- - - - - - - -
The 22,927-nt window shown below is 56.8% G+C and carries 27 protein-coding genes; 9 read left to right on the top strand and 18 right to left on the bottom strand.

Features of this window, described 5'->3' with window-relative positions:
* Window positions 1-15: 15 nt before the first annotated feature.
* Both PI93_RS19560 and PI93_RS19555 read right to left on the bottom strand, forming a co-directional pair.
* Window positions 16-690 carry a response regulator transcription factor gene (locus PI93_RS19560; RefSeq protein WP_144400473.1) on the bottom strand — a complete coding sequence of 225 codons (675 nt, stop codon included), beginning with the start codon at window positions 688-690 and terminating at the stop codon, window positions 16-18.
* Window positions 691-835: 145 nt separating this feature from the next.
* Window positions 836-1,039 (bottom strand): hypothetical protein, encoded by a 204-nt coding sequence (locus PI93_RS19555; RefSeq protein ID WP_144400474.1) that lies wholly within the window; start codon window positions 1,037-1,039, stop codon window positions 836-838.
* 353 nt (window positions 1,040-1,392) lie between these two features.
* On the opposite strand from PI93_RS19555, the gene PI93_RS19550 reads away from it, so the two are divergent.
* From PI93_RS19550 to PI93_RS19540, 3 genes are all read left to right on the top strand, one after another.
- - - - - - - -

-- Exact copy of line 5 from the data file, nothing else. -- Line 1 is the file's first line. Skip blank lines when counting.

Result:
* Window positions 16-690 carry a response regulator transcription factor gene (locus PI93_RS19560; RefSeq protein WP_144400473.1) on the bottom strand — a complete coding sequence of 225 codons (675 nt, stop codon included), beginning with the start codon at window positions 688-690 and terminating at the stop codon, window positions 16-18.